In the paintings of James Ensor, life is dour and murky but death is a riot of colour and expressive brush-strokes. In one of the first pieces in the Royal Academy’s exhibition two women sit taking afternoon tea (Afternoon in Ostend, 1881) in an oppressively brown room, as if the bourgeois scene is so interminably dull Ensor wishes it would be entirely gobbled up by shadow.
Contrast this to his more obviously macabre images; Christ in Agony sees the saviour dressed in a tutu nailed to a vivid pink cross; The Skeleton Painter shows an artist with a skull for a head luxuriating in a jauntily coloured studio; Adam and Eve Expelled From Paradise shows the pair fleeing from light and colour towards the familiar dull browns and greens of the corporeal world.
It’s a wonderful change of pace from the Sackler Wing’s previous tenant: David Hockney, with his relatively straightforward 82-Portraits and 1 Still Life. Unlike Hockney, who astutely teases out the personalities of his sitters, Ensor is at his best when painting semi-imagined worlds of masked grotesques, often based on the mardi gras, which seem like a reaction against the lazy coastal town of Ostend in which he lived out his days.
Something of a hermit and aloof from the art establishment of the time, the Belgian artist – himself seen as a precursor to expressionism – is nevertheless influenced by the changing style of the late 19th century, his works becoming more free-flowing and impressionistic as the 1800s bled into the 1900s. But there is also a singular modernist vision behind his strongest pieces, married to a sharp, nihilistic view of the consumerist trappings of his age.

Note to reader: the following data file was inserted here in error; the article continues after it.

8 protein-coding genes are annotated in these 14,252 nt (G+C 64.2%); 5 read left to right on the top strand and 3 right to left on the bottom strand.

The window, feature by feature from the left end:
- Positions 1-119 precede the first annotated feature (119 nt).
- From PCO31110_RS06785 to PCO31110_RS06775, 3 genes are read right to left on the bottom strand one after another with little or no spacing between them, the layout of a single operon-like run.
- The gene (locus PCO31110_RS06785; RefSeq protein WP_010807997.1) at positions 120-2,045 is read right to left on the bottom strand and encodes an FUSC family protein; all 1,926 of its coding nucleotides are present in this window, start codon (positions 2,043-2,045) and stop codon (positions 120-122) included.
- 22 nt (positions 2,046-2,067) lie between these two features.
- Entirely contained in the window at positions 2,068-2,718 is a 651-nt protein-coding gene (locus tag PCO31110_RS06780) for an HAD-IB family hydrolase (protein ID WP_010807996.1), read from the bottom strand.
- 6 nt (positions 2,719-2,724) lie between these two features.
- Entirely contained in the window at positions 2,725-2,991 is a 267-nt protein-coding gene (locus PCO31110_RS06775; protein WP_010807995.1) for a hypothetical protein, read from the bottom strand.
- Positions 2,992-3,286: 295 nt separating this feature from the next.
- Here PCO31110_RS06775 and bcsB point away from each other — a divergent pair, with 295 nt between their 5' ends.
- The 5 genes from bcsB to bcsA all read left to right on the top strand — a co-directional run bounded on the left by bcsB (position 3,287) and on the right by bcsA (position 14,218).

Alongside Ensor’s paintings – among them The Intrigue, his most famous work and surely an influence on ‘90s black comedy The League of Gentlemen – are a collection of dark etchings, both in tone and execution, and a wonderful screen print entitled The Artist Surrounded by Evil Spirits, demonstrating Ensor’s versatility.
The exhibition is curated by contemporary Belgian artist Luc Tuymans, who throws in one of his own pieces – Gilles de Binche, 2004 – and some works by Leon Spilliaert, none of which add very much, suggesting too few of Ensor’s works were available for the exhibition.
Ensor is relatively unknown on these shores, and while this exhibition shows what a mercurial talent he was, it’s not the thorough retrospective he deserves.
First published in City A.M.